Our April Roundtable dug into everything Influencer Marketing. We were left with an interesting question – who matters more, the micro- or the macro-influencers?
According to Digiday, “Once a social media influencer reaches a critical mass of followers, audience engagement actually begins to decrease.”
Maybe bigger isn’t necessarily better. Even though a macro-influencer with 2mm+ followers can reach an enormous audience, potency is not a given. Why? A large percentage of a macro’s followers may not be interested in the brand that influencer is promoting. The consensus of our Roundtable: macro-influencers tend to drive brand awareness, while micro-influencers drive action.
A recent survey, produced by Markerly, of two million social media influencers showed:
“For unpaid posts, Instagram influencers with fewer than 1,000 followers have a like rate of about 8%, while those with between 1,000 and 10,000 followers have a like rate of 4%… as following base continues to increase, like rates keep decreasing. Instagram influencers with 10,000 to 100,000 followers see a 2.4% like rate, compared to 1.7% for those with 1mm to 10mm+ followers. Comment rates follow a similar pattern.”
CNBC notes, “Brands have long tapped into the social media ‘influencer’… fashion bloggers, athletes… the Kardashians.” But with the macro drop-off illustrated above, and that, “Famous faces can be costly and impersonal… marketers are now turning to ‘micro-influencers.’”
We all want to think we have a personal reach, but are we all micro-influencers? Not exactly. Expanding on the ‘≤ 100,000 followers’ macro-influencer definition from our Roundtable, CNBC defines micro-influencers as those, “Who have 10,000 to 100,000 followers on social media and the power to reach a niche audience.”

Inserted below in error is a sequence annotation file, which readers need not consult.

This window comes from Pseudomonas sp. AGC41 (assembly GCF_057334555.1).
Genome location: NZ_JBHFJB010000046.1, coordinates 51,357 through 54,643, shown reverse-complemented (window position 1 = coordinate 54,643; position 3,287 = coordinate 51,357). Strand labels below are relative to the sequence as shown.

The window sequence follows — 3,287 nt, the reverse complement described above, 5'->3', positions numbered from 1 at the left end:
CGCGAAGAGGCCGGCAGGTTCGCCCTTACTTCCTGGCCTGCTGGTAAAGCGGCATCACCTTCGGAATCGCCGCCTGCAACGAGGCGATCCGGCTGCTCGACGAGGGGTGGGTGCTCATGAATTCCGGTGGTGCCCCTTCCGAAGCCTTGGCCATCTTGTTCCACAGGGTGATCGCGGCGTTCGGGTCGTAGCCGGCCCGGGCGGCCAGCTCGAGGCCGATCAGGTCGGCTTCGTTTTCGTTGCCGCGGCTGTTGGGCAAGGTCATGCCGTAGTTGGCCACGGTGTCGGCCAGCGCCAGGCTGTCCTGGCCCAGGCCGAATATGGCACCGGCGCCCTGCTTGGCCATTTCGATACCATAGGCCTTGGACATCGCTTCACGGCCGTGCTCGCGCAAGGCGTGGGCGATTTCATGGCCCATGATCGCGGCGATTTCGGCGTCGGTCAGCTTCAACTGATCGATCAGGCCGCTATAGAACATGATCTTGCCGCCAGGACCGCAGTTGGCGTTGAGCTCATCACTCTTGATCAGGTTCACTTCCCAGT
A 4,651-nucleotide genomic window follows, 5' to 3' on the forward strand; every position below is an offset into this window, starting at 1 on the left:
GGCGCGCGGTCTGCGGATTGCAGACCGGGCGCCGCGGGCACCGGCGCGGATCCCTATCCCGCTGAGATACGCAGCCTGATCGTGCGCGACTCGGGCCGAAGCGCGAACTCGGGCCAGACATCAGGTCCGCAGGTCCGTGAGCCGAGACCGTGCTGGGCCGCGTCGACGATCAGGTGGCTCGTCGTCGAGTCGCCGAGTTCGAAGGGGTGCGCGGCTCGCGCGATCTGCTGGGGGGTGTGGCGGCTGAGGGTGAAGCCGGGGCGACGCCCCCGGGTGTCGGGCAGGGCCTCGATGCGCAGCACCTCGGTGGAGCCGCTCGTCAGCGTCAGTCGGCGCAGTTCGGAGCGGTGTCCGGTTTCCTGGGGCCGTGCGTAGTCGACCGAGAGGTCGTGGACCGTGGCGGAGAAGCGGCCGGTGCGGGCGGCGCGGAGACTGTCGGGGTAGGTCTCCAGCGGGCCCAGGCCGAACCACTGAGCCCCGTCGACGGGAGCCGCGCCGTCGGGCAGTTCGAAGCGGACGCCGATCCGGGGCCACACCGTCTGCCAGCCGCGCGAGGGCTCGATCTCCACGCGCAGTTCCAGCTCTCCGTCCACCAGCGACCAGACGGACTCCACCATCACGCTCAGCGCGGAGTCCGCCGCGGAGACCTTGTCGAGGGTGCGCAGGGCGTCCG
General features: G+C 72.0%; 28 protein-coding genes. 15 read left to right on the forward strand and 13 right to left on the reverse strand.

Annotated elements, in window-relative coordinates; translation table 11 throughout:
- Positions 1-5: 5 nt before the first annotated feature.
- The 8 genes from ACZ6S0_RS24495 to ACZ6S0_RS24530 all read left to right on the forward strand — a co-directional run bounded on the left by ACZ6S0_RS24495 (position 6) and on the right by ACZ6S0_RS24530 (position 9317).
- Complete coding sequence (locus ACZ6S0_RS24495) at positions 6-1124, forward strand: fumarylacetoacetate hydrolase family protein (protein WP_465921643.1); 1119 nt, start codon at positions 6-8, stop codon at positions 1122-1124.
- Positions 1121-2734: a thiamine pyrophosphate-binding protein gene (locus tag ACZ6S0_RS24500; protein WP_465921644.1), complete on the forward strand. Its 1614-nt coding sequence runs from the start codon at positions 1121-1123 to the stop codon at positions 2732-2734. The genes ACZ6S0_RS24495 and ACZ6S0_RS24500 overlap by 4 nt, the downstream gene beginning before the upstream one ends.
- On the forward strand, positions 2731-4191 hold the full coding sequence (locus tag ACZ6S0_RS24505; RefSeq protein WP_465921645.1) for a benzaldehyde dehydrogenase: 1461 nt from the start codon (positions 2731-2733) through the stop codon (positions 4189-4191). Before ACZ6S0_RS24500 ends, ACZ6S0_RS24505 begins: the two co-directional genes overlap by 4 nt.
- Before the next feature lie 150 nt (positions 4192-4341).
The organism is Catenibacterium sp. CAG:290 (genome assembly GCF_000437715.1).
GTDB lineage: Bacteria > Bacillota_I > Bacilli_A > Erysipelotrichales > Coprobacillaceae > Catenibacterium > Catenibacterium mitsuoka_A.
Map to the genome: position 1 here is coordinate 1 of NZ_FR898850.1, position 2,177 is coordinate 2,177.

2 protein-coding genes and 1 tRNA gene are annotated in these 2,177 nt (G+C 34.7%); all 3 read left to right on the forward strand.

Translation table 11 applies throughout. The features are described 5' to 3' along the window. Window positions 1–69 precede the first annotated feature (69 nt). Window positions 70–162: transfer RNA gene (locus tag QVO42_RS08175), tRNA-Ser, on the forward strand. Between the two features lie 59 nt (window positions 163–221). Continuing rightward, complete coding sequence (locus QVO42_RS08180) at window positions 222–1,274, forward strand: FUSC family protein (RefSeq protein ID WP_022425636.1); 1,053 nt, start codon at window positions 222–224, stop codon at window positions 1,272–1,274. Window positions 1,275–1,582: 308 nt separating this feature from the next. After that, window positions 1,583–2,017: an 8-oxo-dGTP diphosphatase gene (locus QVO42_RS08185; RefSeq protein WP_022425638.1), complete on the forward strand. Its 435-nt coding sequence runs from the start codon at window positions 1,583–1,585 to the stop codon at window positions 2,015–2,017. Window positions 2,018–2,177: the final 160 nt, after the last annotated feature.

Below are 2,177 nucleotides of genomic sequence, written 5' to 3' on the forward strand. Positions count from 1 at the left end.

Viacom’s David Berzin, VP of Social Data Strategy, and Lydia Daly, SVP of Social Media and Branded Content Strategy agree that, “The perfect influencer… isn’t necessarily someone big, but someone who’s about to be big.” Berzin continued, “You really want to look for ebbs and flows, and talent that’s about to peak, as opposed to an inflated follower count.”
Here’s perfect example, offered by Digiday: Last year Trojan wanted to create a campaign targeted to millennials… the influencer on the top of the wish list was YouTube sexologist Shannon Boodram. “Though she didn’t have the tremendous follower count that advertisers craved, her sex-positive social presence was a perfect match for the campaign. And she seemed to be at a tipping point.” To create the leverage that Boodram needed, Trojan also enlisted 2mm-follower-strong comedian Josh Leyva. “The pairing resulted in an avalanche of positive press for Trojan and Boodram,” demonstrating that micro- and macro-influencers have different reaches, and that both can be effective for a brand when used correctly.
What about the ground between micro and macro? Digiday breaks down what agencies are starting to utilize and refer to as “Power middle influencers… typically around 100,000 to 200,000 followers. Creating content for brands is still secondary to their full-time professions, so they post sponsored content less often than social celebrities… thus they feel more authentic.” Authenticity and the different demographic reaches of micro- and power-middle influencers can result in better engagement when compared to the reach of one or two major celebrities.
Pairing influencers with campaigns is part a matter of feel – which is hard to quantify – and part a matter of reach, where numbers are available and important. Daly explained that for him, numbers come first, helping to “Whittle down from hundreds of thousands of potential influencers in the world to the twenty or so that might make sense for the campaign.” What has to be remembered is that ‘numbers of followers’ is a lifetime count, and that audience may not be relevant for a campaign running now.
Of course, there are three types of lies. We’ll be digging into fraud’s effects on Influencer Marketing in our next blog post… assuming you believe us.
Author: Ayla Quinn